One of my favorite things about Eureka is the daily “Woman in STEM” lesson. During every lesson, we take about five minutes to highlight a woman that is relevant to what we are teaching that day. During our mechanical engineering and design week we taught about a Disney engineer in our class, and during our electrical engineering week we showed a video about a high school student inventor that won national science fairs and scholarships with her creations. The hopes with this is to obviously show the young students that women do have important roles and contributions in the STEM world and hopefully provide them with some role models and inspiration.
During the final day of our electrical engineering week, we were presenting the final flashlight projects that they had created and we were learning about applications of light in general. For the “Woman in STEM” that day, Karen and I told the students about Rosalind Franklin, the brilliant scientist who had discovered the double helix structure of DNA by utilizing x-ray crystallography. Sadly, but not surprisingly, none of the girls in the class knew who this essential scientist was.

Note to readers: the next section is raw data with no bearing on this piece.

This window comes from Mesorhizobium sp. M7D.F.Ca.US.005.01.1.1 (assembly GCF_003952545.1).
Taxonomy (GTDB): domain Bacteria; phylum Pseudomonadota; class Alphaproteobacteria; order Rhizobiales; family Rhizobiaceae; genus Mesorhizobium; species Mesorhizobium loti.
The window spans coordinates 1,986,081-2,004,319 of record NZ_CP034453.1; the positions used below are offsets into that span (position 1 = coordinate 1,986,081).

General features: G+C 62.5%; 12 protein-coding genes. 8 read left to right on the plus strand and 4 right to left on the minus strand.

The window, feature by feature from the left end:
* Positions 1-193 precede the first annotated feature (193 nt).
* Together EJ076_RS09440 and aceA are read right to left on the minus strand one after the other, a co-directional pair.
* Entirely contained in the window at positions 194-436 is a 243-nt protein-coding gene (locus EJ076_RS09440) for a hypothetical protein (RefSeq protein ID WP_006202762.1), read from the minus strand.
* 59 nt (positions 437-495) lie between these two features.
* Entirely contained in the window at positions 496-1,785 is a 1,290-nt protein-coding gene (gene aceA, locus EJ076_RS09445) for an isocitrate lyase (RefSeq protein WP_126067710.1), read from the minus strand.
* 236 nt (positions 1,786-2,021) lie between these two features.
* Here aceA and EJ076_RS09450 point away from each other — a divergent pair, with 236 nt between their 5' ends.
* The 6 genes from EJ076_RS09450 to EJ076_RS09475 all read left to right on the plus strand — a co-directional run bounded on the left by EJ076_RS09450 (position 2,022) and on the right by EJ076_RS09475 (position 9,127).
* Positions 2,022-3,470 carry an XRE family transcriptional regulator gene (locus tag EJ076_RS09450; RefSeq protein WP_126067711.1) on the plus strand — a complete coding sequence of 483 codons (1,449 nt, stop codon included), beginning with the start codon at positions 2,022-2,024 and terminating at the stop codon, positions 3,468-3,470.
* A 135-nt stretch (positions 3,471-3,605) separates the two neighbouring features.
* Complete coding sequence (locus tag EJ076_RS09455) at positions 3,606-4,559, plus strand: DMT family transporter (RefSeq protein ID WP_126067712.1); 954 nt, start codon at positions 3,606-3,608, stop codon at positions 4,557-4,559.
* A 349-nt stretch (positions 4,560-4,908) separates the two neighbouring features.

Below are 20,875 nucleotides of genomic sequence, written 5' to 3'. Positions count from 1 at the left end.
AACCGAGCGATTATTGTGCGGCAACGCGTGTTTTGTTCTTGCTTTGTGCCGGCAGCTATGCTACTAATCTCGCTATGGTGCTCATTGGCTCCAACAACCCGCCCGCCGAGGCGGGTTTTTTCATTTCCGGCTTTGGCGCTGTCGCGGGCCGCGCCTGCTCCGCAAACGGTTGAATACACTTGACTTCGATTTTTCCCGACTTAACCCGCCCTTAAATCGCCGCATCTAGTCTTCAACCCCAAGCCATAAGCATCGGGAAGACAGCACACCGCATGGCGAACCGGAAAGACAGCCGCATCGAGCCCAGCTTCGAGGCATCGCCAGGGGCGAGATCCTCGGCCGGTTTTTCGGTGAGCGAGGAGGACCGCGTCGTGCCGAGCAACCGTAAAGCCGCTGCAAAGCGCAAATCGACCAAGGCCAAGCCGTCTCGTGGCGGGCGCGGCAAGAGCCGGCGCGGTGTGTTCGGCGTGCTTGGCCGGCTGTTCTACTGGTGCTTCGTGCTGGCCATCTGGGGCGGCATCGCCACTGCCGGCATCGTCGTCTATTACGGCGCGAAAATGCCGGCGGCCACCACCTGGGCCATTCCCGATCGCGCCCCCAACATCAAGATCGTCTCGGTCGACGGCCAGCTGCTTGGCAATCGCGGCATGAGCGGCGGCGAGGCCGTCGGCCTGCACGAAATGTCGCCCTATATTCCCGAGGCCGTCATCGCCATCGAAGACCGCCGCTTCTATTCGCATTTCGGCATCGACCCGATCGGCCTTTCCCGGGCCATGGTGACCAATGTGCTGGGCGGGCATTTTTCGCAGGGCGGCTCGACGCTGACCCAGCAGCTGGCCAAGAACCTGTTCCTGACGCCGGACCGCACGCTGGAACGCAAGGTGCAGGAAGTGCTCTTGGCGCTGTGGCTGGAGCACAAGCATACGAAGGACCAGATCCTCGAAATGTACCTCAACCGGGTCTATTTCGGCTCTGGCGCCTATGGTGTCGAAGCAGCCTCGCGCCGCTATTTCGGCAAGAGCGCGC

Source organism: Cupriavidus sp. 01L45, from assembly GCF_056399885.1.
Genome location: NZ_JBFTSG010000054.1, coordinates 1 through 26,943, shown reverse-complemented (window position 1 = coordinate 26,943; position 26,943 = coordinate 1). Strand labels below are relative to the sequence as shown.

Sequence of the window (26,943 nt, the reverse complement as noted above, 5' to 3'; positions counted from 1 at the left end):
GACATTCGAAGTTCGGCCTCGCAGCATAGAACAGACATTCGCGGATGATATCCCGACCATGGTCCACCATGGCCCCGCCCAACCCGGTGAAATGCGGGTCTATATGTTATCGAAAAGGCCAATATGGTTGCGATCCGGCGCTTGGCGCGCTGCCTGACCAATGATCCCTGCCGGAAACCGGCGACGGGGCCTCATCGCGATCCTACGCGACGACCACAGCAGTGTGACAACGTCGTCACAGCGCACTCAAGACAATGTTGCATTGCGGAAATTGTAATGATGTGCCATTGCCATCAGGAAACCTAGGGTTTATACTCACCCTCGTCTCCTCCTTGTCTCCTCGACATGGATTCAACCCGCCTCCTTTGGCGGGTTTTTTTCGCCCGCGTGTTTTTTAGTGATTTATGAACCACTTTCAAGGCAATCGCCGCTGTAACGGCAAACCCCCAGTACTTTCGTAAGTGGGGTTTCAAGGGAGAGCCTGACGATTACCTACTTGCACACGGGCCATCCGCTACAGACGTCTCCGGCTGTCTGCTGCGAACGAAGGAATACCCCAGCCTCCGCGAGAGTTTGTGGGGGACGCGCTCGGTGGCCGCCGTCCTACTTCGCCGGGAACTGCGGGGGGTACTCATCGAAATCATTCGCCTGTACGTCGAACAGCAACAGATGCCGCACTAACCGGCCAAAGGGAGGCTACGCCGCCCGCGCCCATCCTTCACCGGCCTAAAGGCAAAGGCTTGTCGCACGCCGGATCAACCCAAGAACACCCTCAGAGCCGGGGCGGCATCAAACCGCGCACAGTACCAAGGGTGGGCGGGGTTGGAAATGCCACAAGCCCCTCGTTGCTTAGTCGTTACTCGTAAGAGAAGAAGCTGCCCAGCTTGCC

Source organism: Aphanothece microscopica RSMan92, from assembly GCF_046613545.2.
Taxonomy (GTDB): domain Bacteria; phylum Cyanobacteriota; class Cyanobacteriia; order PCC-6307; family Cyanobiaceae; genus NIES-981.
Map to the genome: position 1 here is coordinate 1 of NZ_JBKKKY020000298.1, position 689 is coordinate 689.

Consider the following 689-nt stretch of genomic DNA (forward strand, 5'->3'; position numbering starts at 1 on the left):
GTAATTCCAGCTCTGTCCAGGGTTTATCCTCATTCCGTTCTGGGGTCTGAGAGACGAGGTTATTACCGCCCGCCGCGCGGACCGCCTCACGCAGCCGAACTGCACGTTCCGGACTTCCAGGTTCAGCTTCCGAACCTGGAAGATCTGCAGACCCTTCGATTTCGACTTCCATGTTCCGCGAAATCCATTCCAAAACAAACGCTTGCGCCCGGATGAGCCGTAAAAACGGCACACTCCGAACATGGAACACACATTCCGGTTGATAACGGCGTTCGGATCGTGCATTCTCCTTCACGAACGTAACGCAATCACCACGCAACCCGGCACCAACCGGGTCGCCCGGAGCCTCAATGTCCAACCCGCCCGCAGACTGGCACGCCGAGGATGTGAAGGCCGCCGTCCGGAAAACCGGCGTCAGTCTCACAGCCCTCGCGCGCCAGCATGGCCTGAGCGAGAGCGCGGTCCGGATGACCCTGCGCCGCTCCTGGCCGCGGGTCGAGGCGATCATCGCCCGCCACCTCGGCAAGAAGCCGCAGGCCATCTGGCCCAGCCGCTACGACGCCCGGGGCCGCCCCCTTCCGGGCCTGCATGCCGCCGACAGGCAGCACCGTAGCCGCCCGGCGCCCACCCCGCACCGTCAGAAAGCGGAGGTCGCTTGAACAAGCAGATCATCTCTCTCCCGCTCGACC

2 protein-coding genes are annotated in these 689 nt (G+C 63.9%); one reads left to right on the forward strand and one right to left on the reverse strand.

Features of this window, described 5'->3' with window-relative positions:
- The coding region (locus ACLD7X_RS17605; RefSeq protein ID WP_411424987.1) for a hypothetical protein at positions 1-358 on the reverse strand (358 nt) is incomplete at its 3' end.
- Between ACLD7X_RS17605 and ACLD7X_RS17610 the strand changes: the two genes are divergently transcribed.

This could have been in part, because they were seventh graders who have not taken biology yet, but also because Rosalind Franklin is not typically recognized as the main founder of this ground breaking scientific discovery. She is seen as someone who provided proof and background information for the two male scientists, Watson and Crick, to base their discovery off of.
When we explained the controversial history of the discovery of this structure and Franklin not getting her fair credit, the class was immediately reactive. This turned our science lesson into the first discussion on feminism that I have been able to have with these young students. Girls were asking why people did not respect Franklin more or her work when she was alive, why the male scientists were able to steal her photos and not get any punishment, and one student even asked when and how sexism was started.
Unfortunately, we had to direct the conversation back towards light applications, but this quickly became one of my favorite days at Eureka so far. These young women showing their unacceptance of inequality and questioning the society around them made me so proud and so excited to be able to have more of these conversations as the weeks go on. Although our main job is to develop and facilitate science lessons at Eureka this summer, I was hopeful some of these topics would come up, and that this camp would allow us to teach the girls so much more.